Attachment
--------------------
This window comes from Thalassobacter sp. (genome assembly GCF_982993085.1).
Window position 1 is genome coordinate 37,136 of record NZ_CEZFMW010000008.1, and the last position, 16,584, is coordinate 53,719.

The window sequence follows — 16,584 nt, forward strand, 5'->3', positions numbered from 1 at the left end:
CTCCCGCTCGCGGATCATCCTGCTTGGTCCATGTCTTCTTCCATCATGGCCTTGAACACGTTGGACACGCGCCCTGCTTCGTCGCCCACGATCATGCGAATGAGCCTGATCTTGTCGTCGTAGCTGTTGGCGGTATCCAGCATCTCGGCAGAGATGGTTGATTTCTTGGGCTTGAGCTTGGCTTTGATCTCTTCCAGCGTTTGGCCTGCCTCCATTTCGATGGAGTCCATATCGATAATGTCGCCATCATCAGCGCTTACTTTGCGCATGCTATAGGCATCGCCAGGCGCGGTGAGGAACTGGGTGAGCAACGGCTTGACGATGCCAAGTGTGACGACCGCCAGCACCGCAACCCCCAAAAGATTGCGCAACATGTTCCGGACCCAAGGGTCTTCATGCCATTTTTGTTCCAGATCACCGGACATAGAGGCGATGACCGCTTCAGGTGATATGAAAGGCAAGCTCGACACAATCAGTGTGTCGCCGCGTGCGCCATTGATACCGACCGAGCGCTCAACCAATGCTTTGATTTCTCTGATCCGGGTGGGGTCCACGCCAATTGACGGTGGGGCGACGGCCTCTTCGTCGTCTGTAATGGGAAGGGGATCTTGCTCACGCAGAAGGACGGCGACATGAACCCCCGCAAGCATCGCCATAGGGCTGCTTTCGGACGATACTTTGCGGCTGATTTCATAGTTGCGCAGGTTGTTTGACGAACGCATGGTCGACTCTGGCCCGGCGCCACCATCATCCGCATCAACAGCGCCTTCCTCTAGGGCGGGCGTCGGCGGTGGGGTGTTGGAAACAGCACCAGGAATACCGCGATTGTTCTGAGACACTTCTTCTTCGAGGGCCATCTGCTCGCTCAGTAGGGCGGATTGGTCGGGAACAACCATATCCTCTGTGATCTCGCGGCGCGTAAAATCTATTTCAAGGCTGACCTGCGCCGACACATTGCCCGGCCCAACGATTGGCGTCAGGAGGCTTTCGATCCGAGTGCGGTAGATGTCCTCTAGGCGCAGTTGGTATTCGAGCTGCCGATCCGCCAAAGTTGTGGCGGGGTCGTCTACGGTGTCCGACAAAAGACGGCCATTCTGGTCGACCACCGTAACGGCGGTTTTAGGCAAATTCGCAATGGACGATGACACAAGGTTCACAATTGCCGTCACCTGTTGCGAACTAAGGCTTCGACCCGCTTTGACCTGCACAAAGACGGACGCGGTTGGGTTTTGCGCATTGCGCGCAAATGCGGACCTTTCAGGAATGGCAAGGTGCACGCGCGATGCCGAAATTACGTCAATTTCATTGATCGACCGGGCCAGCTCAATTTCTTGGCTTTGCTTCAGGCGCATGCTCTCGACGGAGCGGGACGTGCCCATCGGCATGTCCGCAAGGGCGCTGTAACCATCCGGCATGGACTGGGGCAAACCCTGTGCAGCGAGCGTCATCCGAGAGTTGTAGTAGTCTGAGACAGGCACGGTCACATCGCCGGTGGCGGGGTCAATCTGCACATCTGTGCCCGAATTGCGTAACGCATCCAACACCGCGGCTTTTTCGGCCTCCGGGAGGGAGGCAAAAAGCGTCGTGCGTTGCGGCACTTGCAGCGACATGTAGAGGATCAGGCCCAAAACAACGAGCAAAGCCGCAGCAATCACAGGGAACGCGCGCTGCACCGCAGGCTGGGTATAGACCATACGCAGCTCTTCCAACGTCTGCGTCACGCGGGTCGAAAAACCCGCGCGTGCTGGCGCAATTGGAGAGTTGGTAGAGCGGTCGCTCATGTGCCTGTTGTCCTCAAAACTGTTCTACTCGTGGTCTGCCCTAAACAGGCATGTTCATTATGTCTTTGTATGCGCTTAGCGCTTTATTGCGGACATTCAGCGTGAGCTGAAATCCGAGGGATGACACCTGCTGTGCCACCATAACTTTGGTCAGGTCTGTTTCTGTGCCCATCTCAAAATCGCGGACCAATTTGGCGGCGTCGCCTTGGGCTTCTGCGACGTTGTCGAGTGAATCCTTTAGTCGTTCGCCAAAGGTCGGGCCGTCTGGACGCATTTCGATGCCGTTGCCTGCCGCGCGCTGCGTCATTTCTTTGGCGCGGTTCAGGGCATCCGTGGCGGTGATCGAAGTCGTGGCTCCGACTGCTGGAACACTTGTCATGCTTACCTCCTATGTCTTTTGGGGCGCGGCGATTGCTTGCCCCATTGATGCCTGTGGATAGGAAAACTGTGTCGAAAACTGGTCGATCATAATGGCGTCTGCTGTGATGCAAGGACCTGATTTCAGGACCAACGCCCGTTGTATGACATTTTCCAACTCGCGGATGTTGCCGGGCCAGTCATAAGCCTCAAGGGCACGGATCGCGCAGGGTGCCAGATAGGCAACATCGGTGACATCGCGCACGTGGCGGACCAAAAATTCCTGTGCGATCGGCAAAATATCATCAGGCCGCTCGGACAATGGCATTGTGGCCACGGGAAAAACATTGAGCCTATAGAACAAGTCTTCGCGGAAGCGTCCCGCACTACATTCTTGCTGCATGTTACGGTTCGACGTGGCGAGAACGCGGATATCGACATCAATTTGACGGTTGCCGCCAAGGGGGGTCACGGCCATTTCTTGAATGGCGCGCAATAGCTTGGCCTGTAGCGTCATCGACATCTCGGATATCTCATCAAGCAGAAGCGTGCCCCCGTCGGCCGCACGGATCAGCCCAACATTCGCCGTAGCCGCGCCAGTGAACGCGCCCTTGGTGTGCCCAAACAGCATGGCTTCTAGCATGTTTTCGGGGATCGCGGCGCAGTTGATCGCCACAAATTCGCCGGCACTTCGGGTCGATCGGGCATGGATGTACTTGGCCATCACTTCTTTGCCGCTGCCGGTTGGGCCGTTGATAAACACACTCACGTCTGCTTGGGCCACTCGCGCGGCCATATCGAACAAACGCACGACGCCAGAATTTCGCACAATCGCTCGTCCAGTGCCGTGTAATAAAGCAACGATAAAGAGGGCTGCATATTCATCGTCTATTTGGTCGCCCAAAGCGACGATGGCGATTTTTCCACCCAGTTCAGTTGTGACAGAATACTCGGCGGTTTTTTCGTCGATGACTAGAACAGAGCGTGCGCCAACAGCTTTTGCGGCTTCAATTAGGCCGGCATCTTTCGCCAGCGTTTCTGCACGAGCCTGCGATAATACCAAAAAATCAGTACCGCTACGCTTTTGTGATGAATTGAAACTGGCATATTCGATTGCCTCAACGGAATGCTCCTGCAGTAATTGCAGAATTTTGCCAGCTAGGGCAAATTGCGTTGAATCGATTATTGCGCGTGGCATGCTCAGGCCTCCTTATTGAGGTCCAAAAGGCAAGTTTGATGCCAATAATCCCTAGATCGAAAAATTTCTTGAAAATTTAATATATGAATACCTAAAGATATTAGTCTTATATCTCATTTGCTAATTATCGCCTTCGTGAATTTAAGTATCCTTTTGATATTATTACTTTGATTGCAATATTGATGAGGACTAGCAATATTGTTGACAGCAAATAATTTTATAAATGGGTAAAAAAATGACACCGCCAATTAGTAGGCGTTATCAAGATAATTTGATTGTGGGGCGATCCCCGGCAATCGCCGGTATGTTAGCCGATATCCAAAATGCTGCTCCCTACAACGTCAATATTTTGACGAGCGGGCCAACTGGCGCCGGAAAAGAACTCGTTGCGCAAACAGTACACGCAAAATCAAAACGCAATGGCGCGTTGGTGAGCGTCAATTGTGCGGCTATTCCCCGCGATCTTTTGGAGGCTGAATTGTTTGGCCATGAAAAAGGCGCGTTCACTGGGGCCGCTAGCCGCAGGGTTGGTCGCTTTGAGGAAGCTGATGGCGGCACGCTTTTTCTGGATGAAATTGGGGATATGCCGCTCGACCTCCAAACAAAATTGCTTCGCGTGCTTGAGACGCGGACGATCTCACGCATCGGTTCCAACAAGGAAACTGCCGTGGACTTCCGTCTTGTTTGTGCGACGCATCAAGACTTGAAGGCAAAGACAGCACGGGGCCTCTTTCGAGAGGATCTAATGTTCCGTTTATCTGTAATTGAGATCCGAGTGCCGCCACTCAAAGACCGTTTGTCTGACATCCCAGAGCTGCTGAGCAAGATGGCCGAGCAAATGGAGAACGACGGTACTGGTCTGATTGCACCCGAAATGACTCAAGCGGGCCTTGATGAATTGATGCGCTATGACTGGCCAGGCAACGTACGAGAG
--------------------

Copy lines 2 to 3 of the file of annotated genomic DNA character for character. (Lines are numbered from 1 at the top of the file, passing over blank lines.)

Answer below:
Window position 1 is genome coordinate 37,136 of record NZ_CEZFMW010000008.1, and the last position, 16,584, is coordinate 53,719.

The window sequence follows — 16,584 nt, forward strand, 5'->3', positions numbered from 1 at the left end: